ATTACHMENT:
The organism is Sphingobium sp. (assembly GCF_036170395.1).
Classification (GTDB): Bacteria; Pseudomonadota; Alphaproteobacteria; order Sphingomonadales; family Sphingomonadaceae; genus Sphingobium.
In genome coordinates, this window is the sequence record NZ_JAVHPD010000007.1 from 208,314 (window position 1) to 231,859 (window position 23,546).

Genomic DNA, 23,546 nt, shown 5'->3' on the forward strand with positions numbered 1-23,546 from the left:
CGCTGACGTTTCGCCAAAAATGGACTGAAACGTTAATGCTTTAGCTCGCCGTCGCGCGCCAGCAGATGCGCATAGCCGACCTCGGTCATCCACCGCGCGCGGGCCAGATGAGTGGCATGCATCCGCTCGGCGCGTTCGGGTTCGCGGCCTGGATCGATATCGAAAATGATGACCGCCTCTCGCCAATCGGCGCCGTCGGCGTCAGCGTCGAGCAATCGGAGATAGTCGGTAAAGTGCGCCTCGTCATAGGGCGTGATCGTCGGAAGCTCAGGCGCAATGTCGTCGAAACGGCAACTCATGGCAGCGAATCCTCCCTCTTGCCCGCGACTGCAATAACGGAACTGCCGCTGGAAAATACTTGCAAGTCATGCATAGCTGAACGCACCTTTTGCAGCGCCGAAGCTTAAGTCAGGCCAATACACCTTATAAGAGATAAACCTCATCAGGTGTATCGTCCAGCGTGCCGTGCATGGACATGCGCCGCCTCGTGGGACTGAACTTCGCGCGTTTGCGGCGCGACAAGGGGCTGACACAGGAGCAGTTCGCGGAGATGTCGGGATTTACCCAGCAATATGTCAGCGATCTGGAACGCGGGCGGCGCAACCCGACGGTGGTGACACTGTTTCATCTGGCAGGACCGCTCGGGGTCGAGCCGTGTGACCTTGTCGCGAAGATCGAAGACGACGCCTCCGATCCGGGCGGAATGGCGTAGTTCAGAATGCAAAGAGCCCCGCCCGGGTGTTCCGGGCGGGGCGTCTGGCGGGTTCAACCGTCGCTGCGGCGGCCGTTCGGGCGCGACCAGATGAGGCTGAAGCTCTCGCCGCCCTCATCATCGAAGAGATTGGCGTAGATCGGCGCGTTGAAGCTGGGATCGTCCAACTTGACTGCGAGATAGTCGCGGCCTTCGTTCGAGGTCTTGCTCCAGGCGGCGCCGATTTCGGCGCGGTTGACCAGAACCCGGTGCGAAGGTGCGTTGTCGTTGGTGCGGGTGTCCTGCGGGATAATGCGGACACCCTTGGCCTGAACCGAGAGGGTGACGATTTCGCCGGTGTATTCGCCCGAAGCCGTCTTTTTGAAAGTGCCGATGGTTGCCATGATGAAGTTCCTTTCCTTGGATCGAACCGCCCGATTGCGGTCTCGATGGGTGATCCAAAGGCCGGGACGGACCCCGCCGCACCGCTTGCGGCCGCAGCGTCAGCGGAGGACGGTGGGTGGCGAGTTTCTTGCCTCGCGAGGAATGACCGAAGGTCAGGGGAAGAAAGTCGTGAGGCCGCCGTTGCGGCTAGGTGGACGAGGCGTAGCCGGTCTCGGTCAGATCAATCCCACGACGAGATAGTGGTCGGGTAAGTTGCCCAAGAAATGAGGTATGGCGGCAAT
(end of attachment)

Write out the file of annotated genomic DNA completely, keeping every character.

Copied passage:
The organism is Sphingobium sp. (assembly GCF_036170395.1).
Classification (GTDB): Bacteria; Pseudomonadota; Alphaproteobacteria; order Sphingomonadales; family Sphingomonadaceae; genus Sphingobium.
In genome coordinates, this window is the sequence record NZ_JAVHPD010000007.1 from 208,314 (window position 1) to 231,859 (window position 23,546).

Genomic DNA, 23,546 nt, shown 5'->3' on the forward strand with positions numbered 1-23,546 from the left:
CGCTGACGTTTCGCCAAAAATGGACTGAAACGTTAATGCTTTAGCTCGCCGTCGCGCGCCAGCAGATGCGCATAGCCGACCTCGGTCATCCACCGCGCGCGGGCCAGATGAGTGGCATGCATCCGCTCGGCGCGTTCGGGTTCGCGGCCTGGATCGATATCGAAAATGATGACCGCCTCTCGCCAATCGGCGCCGTCGGCGTCAGCGTCGAGCAATCGGAGATAGTCGGTAAAGTGCGCCTCGTCATAGGGCGTGATCGTCGGAAGCTCAGGCGCAATGTCGTCGAAACGGCAACTCATGGCAGCGAATCCTCCCTCTTGCCCGCGACTGCAATAACGGAACTGCCGCTGGAAAATACTTGCAAGTCATGCATAGCTGAACGCACCTTTTGCAGCGCCGAAGCTTAAGTCAGGCCAATACACCTTATAAGAGATAAACCTCATCAGGTGTATCGTCCAGCGTGCCGTGCATGGACATGCGCCGCCTCGTGGGACTGAACTTCGCGCGTTTGCGGCGCGACAAGGGGCTGACACAGGAGCAGTTCGCGGAGATGTCGGGATTTACCCAGCAATATGTCAGCGATCTGGAACGCGGGCGGCGCAACCCGACGGTGGTGACACTGTTTCATCTGGCAGGACCGCTCGGGGTCGAGCCGTGTGACCTTGTCGCGAAGATCGAAGACGACGCCTCCGATCCGGGCGGAATGGCGTAGTTCAGAATGCAAAGAGCCCCGCCCGGGTGTTCCGGGCGGGGCGTCTGGCGGGTTCAACCGTCGCTGCGGCGGCCGTTCGGGCGCGACCAGATGAGGCTGAAGCTCTCGCCGCCCTCATCATCGAAGAGATTGGCGTAGATCGGCGCGTTGAAGCTGGGATCGTCCAACTTGACTGCGAGATAGTCGCGGCCTTCGTTCGAGGTCTTGCTCCAGGCGGCGCCGATTTCGGCGCGGTTGACCAGAACCCGGTGCGAAGGTGCGTTGTCGTTGGTGCGGGTGTCCTGCGGGATAATGCGGACACCCTTGGCCTGAACCGAGAGGGTGACGATTTCGCCGGTGTATTCGCCCGAAGCCGTCTTTTTGAAAGTGCCGATGGTTGCCATGATGAAGTTCCTTTCCTTGGATCGAACCGCCCGATTGCGGTCTCGATGGGTGATCCAAAGGCCGGGACGGACCCCGCCGCACCGCTTGCGGCCGCAGCGTCAGCGGAGGACGGTGGGTGGCGAGTTTCTTGCCTCGCGAGGAATGACCGAAGGTCAGGGGAAGAAAGTCGTGAGGCCGCCGTTGCGGCTAGGTGGACGAGGCGTAGCCGGTCTCGGTCAGATCAATCCCACGACGAGATAGTGGTCGGGTAAGTTGCCCAAGAAATGAGGTATGGCGGCAAT